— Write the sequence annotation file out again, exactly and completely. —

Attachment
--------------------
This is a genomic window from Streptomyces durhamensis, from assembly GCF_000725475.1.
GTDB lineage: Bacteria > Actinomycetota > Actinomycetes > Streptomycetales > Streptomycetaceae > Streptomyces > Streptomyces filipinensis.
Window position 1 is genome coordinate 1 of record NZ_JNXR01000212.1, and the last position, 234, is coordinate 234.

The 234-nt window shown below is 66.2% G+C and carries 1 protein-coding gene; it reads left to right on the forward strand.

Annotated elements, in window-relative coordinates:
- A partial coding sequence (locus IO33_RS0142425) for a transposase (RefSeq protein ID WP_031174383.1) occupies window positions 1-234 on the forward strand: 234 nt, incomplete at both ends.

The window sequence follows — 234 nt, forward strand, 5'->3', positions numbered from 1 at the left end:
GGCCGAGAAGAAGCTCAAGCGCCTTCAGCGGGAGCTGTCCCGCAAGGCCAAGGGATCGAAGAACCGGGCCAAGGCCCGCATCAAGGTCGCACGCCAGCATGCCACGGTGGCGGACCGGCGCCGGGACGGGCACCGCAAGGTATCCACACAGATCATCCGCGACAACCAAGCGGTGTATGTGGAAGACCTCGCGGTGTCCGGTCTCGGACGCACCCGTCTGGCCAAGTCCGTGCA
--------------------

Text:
This is a genomic window from Streptomyces durhamensis, from assembly GCF_000725475.1.
GTDB lineage: Bacteria > Actinomycetota > Actinomycetes > Streptomycetales > Streptomycetaceae > Streptomyces > Streptomyces filipinensis.
Window position 1 is genome coordinate 1 of record NZ_JNXR01000212.1, and the last position, 234, is coordinate 234.

The 234-nt window shown below is 66.2% G+C and carries 1 protein-coding gene; it reads left to right on the forward strand.

Annotated elements, in window-relative coordinates:
- A partial coding sequence (locus IO33_RS0142425) for a transposase (RefSeq protein ID WP_031174383.1) occupies window positions 1-234 on the forward strand: 234 nt, incomplete at both ends.

The window sequence follows — 234 nt, forward strand, 5'->3', positions numbered from 1 at the left end:
GGCCGAGAAGAAGCTCAAGCGCCTTCAGCGGGAGCTGTCCCGCAAGGCCAAGGGATCGAAGAACCGGGCCAAGGCCCGCATCAAGGTCGCACGCCAGCATGCCACGGTGGCGGACCGGCGCCGGGACGGGCACCGCAAGGTATCCACACAGATCATCCGCGACAACCAAGCGGTGTATGTGGAAGACCTCGCGGTGTCCGGTCTCGGACGCACCCGTCTGGCCAAGTCCGTGCA